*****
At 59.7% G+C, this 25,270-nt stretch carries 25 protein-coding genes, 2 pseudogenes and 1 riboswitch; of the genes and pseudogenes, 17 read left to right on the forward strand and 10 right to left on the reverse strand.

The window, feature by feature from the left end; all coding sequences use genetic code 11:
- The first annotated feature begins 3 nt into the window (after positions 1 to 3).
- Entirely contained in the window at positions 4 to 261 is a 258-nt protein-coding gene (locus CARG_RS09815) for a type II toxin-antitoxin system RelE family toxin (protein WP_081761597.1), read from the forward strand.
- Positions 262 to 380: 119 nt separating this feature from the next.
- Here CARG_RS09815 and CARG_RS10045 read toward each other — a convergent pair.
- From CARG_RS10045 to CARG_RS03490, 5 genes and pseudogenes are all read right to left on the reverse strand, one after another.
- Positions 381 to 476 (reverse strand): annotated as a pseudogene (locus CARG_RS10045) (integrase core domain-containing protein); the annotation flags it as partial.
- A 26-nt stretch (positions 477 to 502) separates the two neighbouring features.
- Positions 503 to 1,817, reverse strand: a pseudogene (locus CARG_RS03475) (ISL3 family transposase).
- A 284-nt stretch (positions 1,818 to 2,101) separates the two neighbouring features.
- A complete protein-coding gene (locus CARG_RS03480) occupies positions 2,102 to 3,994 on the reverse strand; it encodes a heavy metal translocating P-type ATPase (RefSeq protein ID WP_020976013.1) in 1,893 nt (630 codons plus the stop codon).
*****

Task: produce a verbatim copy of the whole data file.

At 59.7% G+C, this 25,270-nt stretch carries 25 protein-coding genes, 2 pseudogenes and 1 riboswitch; of the genes and pseudogenes, 17 read left to right on the forward strand and 10 right to left on the reverse strand.

The window, feature by feature from the left end; all coding sequences use genetic code 11:
- The first annotated feature begins 3 nt into the window (after positions 1 to 3).
- Entirely contained in the window at positions 4 to 261 is a 258-nt protein-coding gene (locus CARG_RS09815) for a type II toxin-antitoxin system RelE family toxin (protein WP_081761597.1), read from the forward strand.
- Positions 262 to 380: 119 nt separating this feature from the next.
- Here CARG_RS09815 and CARG_RS10045 read toward each other — a convergent pair.
- From CARG_RS10045 to CARG_RS03490, 5 genes and pseudogenes are all read right to left on the reverse strand, one after another.
- Positions 381 to 476 (reverse strand): annotated as a pseudogene (locus CARG_RS10045) (integrase core domain-containing protein); the annotation flags it as partial.
- A 26-nt stretch (positions 477 to 502) separates the two neighbouring features.
- Positions 503 to 1,817, reverse strand: a pseudogene (locus CARG_RS03475) (ISL3 family transposase).
- A 284-nt stretch (positions 1,818 to 2,101) separates the two neighbouring features.
- A complete protein-coding gene (locus CARG_RS03480) occupies positions 2,102 to 3,994 on the reverse strand; it encodes a heavy metal translocating P-type ATPase (RefSeq protein ID WP_020976013.1) in 1,893 nt (630 codons plus the stop codon).